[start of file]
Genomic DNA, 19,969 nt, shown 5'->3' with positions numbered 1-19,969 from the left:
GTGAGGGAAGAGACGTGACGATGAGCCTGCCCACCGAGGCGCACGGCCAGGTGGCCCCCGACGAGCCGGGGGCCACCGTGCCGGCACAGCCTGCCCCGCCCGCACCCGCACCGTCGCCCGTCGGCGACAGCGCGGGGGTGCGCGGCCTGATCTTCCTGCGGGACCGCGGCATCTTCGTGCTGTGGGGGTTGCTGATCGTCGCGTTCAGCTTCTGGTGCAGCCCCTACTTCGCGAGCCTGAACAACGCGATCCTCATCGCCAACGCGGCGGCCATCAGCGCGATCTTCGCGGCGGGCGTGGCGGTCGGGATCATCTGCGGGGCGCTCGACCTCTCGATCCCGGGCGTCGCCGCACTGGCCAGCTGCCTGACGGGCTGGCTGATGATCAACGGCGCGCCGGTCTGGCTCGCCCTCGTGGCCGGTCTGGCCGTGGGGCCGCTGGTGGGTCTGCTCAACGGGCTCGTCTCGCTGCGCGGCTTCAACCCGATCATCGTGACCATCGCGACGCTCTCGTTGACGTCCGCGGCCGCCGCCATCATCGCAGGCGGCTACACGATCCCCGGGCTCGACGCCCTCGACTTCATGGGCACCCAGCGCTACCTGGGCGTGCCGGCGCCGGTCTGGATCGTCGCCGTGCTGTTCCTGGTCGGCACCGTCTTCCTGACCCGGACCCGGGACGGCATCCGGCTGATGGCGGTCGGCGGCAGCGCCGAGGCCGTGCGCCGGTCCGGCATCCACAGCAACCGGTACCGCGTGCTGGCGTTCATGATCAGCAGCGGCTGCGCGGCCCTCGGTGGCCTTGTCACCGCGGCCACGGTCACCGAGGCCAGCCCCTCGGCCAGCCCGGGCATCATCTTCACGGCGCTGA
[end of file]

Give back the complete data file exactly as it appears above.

Genomic DNA, 19,969 nt, shown 5'->3' with positions numbered 1-19,969 from the left:
GTGAGGGAAGAGACGTGACGATGAGCCTGCCCACCGAGGCGCACGGCCAGGTGGCCCCCGACGAGCCGGGGGCCACCGTGCCGGCACAGCCTGCCCCGCCCGCACCCGCACCGTCGCCCGTCGGCGACAGCGCGGGGGTGCGCGGCCTGATCTTCCTGCGGGACCGCGGCATCTTCGTGCTGTGGGGGTTGCTGATCGTCGCGTTCAGCTTCTGGTGCAGCCCCTACTTCGCGAGCCTGAACAACGCGATCCTCATCGCCAACGCGGCGGCCATCAGCGCGATCTTCGCGGCGGGCGTGGCGGTCGGGATCATCTGCGGGGCGCTCGACCTCTCGATCCCGGGCGTCGCCGCACTGGCCAGCTGCCTGACGGGCTGGCTGATGATCAACGGCGCGCCGGTCTGGCTCGCCCTCGTGGCCGGTCTGGCCGTGGGGCCGCTGGTGGGTCTGCTCAACGGGCTCGTCTCGCTGCGCGGCTTCAACCCGATCATCGTGACCATCGCGACGCTCTCGTTGACGTCCGCGGCCGCCGCCATCATCGCAGGCGGCTACACGATCCCCGGGCTCGACGCCCTCGACTTCATGGGCACCCAGCGCTACCTGGGCGTGCCGGCGCCGGTCTGGATCGTCGCCGTGCTGTTCCTGGTCGGCACCGTCTTCCTGACCCGGACCCGGGACGGCATCCGGCTGATGGCGGTCGGCGGCAGCGCCGAGGCCGTGCGCCGGTCCGGCATCCACAGCAACCGGTACCGCGTGCTGGCGTTCATGATCAGCAGCGGCTGCGCGGCCCTCGGTGGCCTTGTCACCGCGGCCACGGTCACCGAGGCCAGCCCCTCGGCCAGCCCGGGCATCATCTTCACGGCGCTGA